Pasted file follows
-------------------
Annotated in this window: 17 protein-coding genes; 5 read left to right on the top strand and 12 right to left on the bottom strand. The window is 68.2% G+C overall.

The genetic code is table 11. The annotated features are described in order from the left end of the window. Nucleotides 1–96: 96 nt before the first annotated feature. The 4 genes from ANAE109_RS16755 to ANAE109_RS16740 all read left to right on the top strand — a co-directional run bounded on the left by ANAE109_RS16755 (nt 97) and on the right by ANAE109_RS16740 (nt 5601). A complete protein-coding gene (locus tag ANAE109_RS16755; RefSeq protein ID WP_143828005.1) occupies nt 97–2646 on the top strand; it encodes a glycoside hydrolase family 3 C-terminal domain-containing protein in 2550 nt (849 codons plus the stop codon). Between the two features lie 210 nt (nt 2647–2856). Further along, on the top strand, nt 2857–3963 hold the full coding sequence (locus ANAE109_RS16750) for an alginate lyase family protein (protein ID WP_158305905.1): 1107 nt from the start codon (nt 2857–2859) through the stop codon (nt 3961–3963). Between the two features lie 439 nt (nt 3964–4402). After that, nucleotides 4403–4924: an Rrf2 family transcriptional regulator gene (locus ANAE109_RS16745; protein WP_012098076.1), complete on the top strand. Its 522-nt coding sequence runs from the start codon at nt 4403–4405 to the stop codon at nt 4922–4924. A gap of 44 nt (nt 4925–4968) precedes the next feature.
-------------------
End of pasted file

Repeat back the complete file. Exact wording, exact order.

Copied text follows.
Annotated in this window: 17 protein-coding genes; 5 read left to right on the top strand and 12 right to left on the bottom strand. The window is 68.2% G+C overall.

The genetic code is table 11. The annotated features are described in order from the left end of the window. Nucleotides 1–96: 96 nt before the first annotated feature. The 4 genes from ANAE109_RS16755 to ANAE109_RS16740 all read left to right on the top strand — a co-directional run bounded on the left by ANAE109_RS16755 (nt 97) and on the right by ANAE109_RS16740 (nt 5601). A complete protein-coding gene (locus tag ANAE109_RS16755; RefSeq protein ID WP_143828005.1) occupies nt 97–2646 on the top strand; it encodes a glycoside hydrolase family 3 C-terminal domain-containing protein in 2550 nt (849 codons plus the stop codon). Between the two features lie 210 nt (nt 2647–2856). Further along, on the top strand, nt 2857–3963 hold the full coding sequence (locus ANAE109_RS16750) for an alginate lyase family protein (protein ID WP_158305905.1): 1107 nt from the start codon (nt 2857–2859) through the stop codon (nt 3961–3963). Between the two features lie 439 nt (nt 3964–4402). After that, nucleotides 4403–4924: an Rrf2 family transcriptional regulator gene (locus ANAE109_RS16745; protein WP_012098076.1), complete on the top strand. Its 522-nt coding sequence runs from the start codon at nt 4403–4405 to the stop codon at nt 4922–4924. A gap of 44 nt (nt 4925–4968) precedes the next feature.